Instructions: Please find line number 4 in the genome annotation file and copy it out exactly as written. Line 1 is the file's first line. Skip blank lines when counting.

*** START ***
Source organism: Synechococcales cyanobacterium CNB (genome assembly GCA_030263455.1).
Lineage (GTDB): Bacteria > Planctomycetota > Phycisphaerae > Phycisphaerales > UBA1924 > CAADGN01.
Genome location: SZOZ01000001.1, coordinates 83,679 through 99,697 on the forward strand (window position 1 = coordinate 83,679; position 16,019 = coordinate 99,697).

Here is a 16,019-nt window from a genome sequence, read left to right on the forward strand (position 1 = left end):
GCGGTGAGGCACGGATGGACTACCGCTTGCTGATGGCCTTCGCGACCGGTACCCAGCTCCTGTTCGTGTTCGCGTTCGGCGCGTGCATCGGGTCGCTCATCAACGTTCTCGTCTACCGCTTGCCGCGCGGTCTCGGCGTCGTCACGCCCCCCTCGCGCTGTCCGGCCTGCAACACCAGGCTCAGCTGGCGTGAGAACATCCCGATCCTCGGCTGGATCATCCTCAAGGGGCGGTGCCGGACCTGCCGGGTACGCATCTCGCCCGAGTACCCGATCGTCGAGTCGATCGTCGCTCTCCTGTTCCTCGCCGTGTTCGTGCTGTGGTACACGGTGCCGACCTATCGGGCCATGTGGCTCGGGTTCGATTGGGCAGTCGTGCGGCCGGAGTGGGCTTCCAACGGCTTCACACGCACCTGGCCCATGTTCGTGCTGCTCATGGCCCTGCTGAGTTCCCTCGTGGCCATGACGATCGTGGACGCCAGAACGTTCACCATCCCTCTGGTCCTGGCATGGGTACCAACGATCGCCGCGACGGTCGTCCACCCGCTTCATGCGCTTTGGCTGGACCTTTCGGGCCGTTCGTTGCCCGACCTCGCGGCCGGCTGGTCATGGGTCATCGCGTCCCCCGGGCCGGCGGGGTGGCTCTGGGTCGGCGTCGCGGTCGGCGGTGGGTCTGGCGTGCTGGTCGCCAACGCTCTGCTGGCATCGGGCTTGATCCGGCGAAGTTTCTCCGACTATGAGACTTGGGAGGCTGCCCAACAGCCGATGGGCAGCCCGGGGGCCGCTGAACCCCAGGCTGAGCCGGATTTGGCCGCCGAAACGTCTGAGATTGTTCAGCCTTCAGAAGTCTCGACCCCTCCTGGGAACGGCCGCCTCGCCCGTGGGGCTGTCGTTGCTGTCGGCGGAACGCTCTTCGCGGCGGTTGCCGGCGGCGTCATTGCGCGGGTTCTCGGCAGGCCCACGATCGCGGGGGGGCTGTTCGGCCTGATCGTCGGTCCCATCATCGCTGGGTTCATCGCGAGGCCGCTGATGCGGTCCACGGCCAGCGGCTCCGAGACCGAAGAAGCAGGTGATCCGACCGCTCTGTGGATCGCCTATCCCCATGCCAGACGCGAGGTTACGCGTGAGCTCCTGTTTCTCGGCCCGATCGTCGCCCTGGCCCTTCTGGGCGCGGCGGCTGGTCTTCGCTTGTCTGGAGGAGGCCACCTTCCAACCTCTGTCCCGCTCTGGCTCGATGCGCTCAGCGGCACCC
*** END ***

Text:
Here is a 16,019-nt window from a genome sequence, read left to right on the forward strand (position 1 = left end):